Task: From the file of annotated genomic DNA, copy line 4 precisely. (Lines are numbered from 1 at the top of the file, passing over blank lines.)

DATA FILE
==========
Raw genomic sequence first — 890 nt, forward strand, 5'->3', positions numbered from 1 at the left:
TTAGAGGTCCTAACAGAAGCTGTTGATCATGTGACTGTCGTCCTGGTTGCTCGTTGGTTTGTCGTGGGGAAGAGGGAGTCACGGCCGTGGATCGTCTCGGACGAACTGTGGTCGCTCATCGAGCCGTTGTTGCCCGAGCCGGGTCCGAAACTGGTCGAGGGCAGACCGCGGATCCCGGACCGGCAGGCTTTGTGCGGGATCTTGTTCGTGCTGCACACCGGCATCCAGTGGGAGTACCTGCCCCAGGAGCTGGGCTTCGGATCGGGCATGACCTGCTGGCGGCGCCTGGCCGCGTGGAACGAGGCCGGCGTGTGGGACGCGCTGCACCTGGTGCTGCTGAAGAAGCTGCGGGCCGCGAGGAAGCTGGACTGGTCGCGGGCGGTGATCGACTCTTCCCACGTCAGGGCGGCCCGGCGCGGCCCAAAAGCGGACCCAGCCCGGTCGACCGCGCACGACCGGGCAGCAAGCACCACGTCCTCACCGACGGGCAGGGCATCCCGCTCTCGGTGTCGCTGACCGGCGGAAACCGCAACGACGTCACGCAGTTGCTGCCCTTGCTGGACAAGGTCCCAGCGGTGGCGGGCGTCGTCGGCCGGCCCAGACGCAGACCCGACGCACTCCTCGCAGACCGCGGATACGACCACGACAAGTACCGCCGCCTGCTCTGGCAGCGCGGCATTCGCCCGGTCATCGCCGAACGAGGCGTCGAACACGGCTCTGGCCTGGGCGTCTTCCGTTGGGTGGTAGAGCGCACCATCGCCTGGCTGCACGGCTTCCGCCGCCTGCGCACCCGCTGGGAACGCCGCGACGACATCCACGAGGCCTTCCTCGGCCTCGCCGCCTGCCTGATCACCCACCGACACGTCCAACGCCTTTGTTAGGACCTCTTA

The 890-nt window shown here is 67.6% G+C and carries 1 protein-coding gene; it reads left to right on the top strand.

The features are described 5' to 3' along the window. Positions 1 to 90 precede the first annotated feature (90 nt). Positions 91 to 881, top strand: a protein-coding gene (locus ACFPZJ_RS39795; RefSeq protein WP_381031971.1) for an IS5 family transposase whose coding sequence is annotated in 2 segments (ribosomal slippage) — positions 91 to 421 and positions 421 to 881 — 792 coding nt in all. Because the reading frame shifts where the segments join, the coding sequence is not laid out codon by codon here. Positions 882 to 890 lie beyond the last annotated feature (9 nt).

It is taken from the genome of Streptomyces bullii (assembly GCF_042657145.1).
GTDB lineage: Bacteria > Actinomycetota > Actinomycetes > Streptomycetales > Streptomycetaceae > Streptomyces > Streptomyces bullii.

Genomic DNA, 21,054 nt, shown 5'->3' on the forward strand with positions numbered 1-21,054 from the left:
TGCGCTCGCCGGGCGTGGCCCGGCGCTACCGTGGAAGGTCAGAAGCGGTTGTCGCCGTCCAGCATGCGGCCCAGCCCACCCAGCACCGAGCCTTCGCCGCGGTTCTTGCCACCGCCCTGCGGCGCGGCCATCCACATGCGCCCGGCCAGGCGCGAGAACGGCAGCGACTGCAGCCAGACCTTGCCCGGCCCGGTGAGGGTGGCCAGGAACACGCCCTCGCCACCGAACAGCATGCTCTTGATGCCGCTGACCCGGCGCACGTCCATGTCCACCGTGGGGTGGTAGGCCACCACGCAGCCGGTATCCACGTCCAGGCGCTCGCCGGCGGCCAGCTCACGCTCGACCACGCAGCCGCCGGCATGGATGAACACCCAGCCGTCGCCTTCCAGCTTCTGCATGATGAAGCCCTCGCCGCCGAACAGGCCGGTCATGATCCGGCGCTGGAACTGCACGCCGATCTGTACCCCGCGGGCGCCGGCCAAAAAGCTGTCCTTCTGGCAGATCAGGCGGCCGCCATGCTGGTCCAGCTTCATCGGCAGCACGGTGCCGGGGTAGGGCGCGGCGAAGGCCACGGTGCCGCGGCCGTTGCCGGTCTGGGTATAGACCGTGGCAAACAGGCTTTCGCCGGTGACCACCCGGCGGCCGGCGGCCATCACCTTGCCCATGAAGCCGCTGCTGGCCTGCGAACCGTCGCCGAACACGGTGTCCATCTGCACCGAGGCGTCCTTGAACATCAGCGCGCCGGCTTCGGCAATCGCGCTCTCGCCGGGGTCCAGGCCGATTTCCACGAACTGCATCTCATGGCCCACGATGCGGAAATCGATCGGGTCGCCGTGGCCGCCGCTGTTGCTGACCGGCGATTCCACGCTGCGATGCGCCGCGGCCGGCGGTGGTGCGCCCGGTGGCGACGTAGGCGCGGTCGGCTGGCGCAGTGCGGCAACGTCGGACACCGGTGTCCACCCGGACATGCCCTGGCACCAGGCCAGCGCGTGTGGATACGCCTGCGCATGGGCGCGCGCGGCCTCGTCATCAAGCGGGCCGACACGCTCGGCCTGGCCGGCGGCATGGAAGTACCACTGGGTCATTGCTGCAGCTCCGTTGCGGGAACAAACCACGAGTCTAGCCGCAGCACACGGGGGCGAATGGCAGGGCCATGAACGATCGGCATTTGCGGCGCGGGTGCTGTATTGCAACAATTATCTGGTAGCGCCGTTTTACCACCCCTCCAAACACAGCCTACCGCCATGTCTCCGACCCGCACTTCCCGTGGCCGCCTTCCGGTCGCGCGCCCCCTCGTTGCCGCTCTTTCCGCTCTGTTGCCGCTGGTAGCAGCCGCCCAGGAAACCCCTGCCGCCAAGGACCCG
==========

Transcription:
The features are described 5' to 3' along the window. Positions 1 to 90 precede the first annotated feature (90 nt). Positions 91 to 881, top strand: a protein-coding gene (locus ACFPZJ_RS39795; RefSeq protein WP_381031971.1) for an IS5 family transposase whose coding sequence is annotated in 2 segments (ribosomal slippage) — positions 91 to 421 and positions 421 to 881 — 792 coding nt in all. Because the reading frame shifts where the segments join, the coding sequence is not laid out codon by codon here. Positions 882 to 890 lie beyond the last annotated feature (9 nt).